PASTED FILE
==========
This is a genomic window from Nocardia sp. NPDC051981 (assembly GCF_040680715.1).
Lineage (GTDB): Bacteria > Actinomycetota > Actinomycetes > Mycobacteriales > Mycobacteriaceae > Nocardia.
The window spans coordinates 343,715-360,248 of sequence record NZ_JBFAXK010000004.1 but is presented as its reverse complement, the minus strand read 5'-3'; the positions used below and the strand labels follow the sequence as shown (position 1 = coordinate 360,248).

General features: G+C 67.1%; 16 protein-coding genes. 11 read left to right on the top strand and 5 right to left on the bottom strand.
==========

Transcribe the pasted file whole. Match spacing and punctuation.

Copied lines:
This is a genomic window from Nocardia sp. NPDC051981 (assembly GCF_040680715.1).
Lineage (GTDB): Bacteria > Actinomycetota > Actinomycetes > Mycobacteriales > Mycobacteriaceae > Nocardia.
The window spans coordinates 343,715-360,248 of sequence record NZ_JBFAXK010000004.1 but is presented as its reverse complement, the minus strand read 5'-3'; the positions used below and the strand labels follow the sequence as shown (position 1 = coordinate 360,248).

General features: G+C 67.1%; 16 protein-coding genes. 11 read left to right on the top strand and 5 right to left on the bottom strand.